A Supposedly Fun Thing I'll Never Do Again: Essays and Arguments

A Supposedly Fun Thing I'll Never Do Again: Essays and Arguments

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by David Foster Wallace
     
 

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In this exuberantly praised book - a collection of seven pieces on subjects ranging from television to tennis, from the Illinois State Fair to the films of David Lynch, from postmodern literary theory to the supposed fun of traveling aboard a Caribbean luxury cruiseliner - David Foster Wallace brings to nonfiction the same curiosity, hilarity, and exhilarating

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Overview

In this exuberantly praised book - a collection of seven pieces on subjects ranging from television to tennis, from the Illinois State Fair to the films of David Lynch, from postmodern literary theory to the supposed fun of traveling aboard a Caribbean luxury cruiseliner - David Foster Wallace brings to nonfiction the same curiosity, hilarity, and exhilarating verbal facility that has delighted readers of his fiction, including the bestselling Infinite Jest.

Editorial Reviews

Publishers Weekly - Publisher's Weekly
Like the tennis champs who fascinate him, novelist Wallace (Infinite Jest; The Broom of the System) makes what he does look effortless and yet inspired. His instinct for the colloquial puts his masters Pynchon and DeLillo to shame, and the humane sobriety that he brings to his subjects-fictional or factual-should serve as a model to anyone writing cultural comment, whether it takes the form of stories or of essays like these. Readers of Wallace's fiction will take special interest in this collection: critics have already mined "Derivative Sport in Tornado Alley" (Wallace's memoir of his tennis-playing days) for the biographical sources of Infinite Jest. The witty, insightful essays on David Lynch and TV are a reminder of how thoroughly Wallace has internalized the writing-and thinking-habits of Stanley Cavell, the plain-language philosopher at Harvard, Wallace's alma mater. The reportage (on the Illinois State Fair, the Canadian Open and a Caribbean Cruise) is perhaps best described as post-gonzo: funny, slight and self-conscious without Norman Mailer's or Hunter Thompson's braggadocio. Only in the more academic essays, on Dostoyevski and the scholar H.L. Hix, does Wallace's gee-whiz modesty get in the way of his arguments. Still, even these have their moments: at the end of the Dostoyevski essay, Wallace blurts out that he wants "passionately serious ideological contemporary fiction [that is] also ingenious and radiantly transcendent fiction." From most writers, that would be hot air; from one as honest, subtle and ambitious as Wallace, it has the sound of a promise. (Feb.)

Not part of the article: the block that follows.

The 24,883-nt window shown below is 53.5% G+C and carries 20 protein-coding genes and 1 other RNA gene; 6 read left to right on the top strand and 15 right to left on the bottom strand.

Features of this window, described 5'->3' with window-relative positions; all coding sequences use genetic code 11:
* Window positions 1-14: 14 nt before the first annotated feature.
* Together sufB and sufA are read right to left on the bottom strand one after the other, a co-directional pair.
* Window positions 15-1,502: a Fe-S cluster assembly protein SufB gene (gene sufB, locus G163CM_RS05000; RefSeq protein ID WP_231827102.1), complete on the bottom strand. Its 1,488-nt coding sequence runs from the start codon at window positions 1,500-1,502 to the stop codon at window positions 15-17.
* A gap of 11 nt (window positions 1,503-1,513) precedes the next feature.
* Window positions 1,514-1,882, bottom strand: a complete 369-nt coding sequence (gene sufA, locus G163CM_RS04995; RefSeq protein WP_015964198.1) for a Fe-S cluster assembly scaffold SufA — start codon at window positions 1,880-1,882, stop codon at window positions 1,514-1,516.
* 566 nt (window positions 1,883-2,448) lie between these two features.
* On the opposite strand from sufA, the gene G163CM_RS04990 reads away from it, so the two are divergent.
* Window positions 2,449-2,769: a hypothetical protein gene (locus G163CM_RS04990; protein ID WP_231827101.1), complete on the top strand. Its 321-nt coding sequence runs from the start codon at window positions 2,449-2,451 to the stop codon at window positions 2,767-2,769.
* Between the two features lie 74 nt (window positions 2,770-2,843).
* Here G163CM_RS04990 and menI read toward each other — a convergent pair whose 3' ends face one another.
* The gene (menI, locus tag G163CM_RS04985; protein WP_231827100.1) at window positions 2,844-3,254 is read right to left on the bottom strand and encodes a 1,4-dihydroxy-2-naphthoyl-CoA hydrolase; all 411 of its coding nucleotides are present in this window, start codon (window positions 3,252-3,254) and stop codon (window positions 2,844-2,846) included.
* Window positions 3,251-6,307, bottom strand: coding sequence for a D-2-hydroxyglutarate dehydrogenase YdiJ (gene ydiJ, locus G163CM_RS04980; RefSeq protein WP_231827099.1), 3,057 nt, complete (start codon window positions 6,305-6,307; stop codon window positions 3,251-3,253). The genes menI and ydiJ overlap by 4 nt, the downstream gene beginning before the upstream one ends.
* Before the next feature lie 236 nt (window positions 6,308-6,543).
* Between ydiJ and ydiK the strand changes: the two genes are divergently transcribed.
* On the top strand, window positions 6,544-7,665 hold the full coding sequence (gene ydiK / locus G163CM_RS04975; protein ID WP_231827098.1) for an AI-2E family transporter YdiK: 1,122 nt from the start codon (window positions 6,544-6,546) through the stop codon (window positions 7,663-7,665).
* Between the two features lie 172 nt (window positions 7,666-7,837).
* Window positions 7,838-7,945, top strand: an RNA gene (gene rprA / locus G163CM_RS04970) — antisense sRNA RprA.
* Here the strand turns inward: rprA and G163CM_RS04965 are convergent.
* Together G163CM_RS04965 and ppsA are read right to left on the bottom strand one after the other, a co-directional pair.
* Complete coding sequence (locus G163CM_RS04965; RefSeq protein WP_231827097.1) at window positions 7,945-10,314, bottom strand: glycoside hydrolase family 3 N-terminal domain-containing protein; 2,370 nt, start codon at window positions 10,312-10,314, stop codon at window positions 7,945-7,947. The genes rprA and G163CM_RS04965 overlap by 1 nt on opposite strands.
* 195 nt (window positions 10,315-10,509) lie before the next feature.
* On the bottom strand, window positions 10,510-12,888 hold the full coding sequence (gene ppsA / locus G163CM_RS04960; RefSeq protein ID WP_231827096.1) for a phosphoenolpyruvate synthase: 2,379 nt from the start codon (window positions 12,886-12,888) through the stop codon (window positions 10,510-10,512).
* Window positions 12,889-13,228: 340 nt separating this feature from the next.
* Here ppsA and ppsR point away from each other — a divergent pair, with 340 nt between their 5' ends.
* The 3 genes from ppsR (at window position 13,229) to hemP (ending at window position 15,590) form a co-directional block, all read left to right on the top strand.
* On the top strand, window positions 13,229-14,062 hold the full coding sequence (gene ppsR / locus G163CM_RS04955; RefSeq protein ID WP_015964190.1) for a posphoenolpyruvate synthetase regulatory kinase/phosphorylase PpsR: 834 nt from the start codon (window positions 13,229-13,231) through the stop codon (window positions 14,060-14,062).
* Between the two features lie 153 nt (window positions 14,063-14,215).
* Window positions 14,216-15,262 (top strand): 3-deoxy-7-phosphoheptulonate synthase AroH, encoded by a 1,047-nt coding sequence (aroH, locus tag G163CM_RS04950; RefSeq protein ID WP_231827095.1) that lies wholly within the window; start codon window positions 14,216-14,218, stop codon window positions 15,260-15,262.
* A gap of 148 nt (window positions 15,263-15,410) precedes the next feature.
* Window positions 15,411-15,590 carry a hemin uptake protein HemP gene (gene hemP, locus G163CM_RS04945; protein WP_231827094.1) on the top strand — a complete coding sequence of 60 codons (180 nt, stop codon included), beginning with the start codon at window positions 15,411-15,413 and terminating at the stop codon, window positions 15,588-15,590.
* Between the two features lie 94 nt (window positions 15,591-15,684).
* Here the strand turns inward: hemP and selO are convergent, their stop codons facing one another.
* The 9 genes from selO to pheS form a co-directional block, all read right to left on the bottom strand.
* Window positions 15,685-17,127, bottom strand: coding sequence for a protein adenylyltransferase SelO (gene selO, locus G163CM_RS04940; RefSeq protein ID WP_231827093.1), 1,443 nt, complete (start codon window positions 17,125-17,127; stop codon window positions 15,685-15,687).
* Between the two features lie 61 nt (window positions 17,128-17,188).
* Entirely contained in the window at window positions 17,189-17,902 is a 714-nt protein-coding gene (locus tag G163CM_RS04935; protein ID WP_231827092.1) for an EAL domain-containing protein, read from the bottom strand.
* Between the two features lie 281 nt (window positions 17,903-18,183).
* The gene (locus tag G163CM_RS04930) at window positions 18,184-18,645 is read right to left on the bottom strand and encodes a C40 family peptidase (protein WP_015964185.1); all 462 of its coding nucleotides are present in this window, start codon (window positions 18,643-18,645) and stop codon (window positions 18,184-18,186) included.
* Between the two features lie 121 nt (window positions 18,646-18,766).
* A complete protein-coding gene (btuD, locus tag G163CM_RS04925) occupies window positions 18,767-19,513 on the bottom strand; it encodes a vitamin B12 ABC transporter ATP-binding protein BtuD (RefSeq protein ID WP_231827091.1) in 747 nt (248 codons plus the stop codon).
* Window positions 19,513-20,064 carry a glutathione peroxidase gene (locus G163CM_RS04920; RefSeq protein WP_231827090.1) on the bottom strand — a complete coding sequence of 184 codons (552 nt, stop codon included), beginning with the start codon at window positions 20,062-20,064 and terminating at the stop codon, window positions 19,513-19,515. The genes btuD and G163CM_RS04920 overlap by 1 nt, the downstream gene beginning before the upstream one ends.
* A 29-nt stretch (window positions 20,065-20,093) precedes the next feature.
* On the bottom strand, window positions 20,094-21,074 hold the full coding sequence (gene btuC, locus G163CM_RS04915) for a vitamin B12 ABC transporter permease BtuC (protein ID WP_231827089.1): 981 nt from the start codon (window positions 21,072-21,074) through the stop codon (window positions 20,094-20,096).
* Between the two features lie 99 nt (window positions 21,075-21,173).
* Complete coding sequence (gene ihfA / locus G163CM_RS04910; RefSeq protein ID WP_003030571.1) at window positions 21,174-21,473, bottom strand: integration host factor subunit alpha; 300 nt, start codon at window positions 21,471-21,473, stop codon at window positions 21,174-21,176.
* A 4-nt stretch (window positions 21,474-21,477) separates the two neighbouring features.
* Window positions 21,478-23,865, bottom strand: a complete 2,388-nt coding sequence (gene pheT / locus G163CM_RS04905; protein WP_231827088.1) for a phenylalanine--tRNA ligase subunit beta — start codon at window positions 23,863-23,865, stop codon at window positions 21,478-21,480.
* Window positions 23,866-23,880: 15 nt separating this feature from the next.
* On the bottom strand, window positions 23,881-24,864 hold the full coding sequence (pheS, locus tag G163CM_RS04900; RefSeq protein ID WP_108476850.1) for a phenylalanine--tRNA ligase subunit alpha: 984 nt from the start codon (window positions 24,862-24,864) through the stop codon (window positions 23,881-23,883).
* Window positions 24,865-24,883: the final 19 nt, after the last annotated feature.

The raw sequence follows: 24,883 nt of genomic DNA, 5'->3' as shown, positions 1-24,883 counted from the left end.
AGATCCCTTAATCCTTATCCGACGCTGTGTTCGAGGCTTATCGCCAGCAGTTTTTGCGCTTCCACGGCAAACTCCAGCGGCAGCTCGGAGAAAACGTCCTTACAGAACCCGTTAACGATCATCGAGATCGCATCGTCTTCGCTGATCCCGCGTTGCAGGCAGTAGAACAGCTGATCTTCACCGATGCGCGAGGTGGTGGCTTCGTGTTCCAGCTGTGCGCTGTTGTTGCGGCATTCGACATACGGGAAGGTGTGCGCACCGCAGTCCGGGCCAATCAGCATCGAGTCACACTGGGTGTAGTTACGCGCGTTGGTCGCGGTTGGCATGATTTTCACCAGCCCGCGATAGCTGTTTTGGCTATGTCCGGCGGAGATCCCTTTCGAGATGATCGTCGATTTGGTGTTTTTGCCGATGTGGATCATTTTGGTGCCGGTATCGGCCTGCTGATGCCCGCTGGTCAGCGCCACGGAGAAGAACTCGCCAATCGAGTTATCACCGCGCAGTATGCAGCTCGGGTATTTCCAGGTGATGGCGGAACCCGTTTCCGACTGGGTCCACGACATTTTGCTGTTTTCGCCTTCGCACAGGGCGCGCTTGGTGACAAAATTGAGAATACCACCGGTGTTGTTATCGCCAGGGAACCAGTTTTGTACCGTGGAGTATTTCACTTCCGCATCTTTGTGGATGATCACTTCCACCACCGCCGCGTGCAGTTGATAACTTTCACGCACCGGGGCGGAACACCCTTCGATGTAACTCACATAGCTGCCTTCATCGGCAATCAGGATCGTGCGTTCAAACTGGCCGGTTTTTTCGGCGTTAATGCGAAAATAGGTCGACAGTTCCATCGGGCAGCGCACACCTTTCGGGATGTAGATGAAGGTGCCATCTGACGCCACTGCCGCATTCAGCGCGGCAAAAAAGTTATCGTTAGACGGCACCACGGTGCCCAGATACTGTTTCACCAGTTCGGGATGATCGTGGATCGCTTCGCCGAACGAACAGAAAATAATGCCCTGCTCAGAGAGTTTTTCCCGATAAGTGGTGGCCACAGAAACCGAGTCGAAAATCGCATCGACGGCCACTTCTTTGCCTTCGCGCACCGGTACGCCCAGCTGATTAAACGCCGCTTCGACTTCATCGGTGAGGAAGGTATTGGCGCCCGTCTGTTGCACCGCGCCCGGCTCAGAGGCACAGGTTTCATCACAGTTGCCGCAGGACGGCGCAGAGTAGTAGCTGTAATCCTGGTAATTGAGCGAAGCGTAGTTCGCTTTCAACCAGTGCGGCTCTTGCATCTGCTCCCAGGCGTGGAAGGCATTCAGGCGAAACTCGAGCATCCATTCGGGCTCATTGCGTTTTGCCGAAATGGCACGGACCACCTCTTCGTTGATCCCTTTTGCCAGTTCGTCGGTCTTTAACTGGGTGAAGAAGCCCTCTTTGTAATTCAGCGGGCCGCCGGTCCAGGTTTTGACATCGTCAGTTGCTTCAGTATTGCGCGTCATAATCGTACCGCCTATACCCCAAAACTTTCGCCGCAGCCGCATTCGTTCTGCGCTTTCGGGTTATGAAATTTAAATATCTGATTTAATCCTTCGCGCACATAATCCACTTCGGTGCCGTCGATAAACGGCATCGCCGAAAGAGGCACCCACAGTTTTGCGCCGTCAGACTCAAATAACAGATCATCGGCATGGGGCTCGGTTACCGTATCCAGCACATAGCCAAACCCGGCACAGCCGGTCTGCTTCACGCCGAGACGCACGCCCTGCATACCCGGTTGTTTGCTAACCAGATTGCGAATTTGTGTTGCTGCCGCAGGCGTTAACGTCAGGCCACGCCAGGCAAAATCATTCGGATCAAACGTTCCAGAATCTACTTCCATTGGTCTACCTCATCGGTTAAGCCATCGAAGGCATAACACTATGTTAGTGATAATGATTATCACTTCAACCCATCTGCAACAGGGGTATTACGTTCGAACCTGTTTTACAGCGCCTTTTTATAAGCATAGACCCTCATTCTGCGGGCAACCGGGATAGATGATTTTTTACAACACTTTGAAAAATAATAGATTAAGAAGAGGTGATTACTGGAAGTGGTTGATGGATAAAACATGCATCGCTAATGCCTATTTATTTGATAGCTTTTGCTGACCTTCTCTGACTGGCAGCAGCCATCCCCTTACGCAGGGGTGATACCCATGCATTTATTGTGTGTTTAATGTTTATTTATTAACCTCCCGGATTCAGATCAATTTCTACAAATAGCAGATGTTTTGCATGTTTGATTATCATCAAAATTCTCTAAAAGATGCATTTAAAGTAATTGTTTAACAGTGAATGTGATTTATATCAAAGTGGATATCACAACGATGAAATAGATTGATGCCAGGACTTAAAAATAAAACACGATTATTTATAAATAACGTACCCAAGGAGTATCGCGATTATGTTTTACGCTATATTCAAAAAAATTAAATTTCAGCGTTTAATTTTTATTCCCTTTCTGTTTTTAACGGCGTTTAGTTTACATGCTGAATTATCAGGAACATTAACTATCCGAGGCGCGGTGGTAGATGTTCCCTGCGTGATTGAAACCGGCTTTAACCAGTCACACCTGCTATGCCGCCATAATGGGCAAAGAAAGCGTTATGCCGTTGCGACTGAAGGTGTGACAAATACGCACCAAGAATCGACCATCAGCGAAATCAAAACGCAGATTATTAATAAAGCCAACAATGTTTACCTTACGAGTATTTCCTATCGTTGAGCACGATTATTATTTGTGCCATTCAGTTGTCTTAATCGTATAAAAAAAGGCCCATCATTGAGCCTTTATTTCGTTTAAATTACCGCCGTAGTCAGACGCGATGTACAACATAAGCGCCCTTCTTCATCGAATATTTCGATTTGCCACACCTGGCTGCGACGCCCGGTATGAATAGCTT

Library Journal
This collection of eight diverse articles, following on the heels of Foster's immense, popular novel, Infinite Jest (LJ 1/96), opens with "Derivative Sport in Tornado Alley," an autobiographical sketch that skillfully interweaves mathematics and tennis with the vicissitudes of Midwestern meteorology. A brilliant analysis of television's role in popular culture, a look at the Illinois State Fair, a review of filmmaker David Lynch, and a report on Wallace's week-long adventure on a luxury cruise are among the pieces that follow. Wallace's style is highly personal-some might say eccentric-but his writing is always intelligent, witty, and engaging. Libraries serving discriminating readers will want this book in their collections..-William Gargan, Brooklyn Coll. Lib., CUNY
Kirkus Reviews
This collection of essays by hot novelist Wallace (Infinite Jest, 1996, etc.) is sometimes tiresome but often truly rewarding.

Wallace is a fine prose stylist of the post-Beat school. His long sentences overflow with prepositional phrases; commas are scarce. At his best—which is to say, about half the time here—Wallace writes with an intensity that transforms rambling reportage into a sui generis mode of weird philosophizing. He makes deft use of footnotes to pile up insights beneath the flow of his main line of thought. Especially brilliant is the collection's opening essay, in which Wallace looks back on his childhood experiences as a midwestern junior tennis star through the lens of his collegiate obsession with mathematics. The tennis world, treated at length in Infinite Jest, resurfaces in a sensitive profile of rising American player Michael Joyce. Otherwise, Wallace's best work comes in two pieces that originally appeared in Harper's: a ferocious investigative report on the culture of luxury cruises, and the record of another carnival voyage, this one a trip to the Illinois State Fair. A book review competently discusses literary-theoretical debates over the death-of-the-author thesis. Elsewhere in the volume, Wallace takes determined dives into banality. A more judicious, albeit less focused, effort finds Wallace on the set with filmmaker David Lynch, whom he presents as a contemporary artistic hero. A sprawling meditation on televison and contemporary fiction lays out many intriguing theories, but its main point, that TV irony snares rather than liberates viewers, doesn't make news.

At his best, the exuberant Wallace amazes with his "Taoistic ability to control via noncontrol." But—to continue quoting from his opening tour-de-force, "Derivative Sport in Tornado Alley"—eschewing discipline exacts a price: "Force without law has no shape, only tendency and duration."

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Product Details

ISBN-13:
9780316925280
Publisher:
Little, Brown and Company
Publication date:
02/02/1998
Edition description:
Reprint
Pages:
368
Sales rank:
50,284
Product dimensions:
6.12(w) x 9.25(h) x 1.00(d)

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